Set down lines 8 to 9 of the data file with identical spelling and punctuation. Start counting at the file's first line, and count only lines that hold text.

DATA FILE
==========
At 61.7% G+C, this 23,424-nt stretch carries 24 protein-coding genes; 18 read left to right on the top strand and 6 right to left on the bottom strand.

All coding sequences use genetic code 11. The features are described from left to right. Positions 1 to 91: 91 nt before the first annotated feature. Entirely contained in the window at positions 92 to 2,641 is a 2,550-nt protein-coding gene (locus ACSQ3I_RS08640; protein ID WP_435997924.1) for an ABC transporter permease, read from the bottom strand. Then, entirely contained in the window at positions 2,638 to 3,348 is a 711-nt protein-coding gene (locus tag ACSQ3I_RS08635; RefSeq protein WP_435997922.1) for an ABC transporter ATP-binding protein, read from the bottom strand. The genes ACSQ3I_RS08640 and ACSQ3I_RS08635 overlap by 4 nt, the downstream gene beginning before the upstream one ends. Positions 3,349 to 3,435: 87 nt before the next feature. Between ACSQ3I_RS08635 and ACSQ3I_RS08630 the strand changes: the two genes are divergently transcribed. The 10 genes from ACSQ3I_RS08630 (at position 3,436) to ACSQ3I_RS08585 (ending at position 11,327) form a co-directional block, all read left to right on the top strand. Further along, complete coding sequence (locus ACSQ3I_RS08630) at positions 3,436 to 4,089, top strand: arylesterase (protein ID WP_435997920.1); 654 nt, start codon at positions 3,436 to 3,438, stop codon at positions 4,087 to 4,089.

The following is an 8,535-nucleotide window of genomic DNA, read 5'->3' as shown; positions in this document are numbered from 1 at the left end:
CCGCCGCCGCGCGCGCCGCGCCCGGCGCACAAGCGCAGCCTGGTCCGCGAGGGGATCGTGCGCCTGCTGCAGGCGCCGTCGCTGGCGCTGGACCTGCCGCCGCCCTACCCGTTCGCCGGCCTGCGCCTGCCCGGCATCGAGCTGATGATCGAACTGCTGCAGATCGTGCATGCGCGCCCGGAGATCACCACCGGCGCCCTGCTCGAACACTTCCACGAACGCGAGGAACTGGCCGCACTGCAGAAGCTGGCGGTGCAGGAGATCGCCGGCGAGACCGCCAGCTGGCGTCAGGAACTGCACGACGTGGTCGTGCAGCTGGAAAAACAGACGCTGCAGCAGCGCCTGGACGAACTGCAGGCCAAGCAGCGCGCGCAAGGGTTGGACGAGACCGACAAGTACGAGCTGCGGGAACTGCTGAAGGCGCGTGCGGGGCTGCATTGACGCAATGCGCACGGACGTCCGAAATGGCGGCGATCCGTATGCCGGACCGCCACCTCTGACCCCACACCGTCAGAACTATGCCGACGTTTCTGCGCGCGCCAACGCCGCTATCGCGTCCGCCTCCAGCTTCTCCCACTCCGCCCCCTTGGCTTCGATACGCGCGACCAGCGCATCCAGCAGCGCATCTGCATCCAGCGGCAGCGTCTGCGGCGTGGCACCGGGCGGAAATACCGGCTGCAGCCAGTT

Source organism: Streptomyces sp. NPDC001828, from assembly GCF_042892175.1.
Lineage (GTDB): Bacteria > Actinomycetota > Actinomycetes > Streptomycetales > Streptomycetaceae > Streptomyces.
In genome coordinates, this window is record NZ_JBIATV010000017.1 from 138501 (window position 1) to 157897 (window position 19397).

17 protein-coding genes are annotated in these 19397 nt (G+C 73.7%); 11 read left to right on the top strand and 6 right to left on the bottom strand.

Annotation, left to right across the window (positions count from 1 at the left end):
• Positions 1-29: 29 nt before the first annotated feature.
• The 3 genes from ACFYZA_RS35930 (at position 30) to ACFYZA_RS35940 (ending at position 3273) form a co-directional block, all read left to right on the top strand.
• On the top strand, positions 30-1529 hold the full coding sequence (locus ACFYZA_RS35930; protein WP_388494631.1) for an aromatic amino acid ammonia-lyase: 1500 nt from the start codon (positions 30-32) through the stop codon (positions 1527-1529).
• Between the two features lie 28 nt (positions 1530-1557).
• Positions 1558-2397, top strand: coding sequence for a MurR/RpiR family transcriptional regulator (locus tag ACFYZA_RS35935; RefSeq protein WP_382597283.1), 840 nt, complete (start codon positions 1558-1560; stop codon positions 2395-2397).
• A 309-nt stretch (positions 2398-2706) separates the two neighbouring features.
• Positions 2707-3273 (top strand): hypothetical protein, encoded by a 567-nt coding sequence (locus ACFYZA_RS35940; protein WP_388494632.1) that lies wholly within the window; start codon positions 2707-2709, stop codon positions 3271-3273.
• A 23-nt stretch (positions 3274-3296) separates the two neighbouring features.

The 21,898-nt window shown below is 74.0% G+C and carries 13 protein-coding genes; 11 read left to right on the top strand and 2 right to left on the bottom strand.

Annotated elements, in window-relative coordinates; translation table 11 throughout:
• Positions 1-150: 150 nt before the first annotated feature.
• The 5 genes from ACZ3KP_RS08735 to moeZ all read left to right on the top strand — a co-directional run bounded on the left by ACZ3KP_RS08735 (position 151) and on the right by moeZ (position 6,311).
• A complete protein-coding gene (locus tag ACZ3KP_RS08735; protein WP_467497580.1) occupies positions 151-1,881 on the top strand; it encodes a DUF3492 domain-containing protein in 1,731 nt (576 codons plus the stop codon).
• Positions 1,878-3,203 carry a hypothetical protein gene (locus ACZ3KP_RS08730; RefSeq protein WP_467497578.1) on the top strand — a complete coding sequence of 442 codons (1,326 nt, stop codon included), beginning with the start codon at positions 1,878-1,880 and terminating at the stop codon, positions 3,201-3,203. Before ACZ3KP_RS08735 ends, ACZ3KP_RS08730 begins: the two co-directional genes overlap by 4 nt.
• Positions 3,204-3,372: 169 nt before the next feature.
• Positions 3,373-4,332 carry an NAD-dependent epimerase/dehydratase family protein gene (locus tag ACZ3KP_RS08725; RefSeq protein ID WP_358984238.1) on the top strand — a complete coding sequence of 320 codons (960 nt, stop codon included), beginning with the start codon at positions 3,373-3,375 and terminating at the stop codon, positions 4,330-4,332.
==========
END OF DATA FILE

17 protein-coding genes are annotated in these 19397 nt (G+C 73.7%); 11 read left to right on the top strand and 6 right to left on the bottom strand.

Annotation, left to right across the window (positions count from 1 at the left end):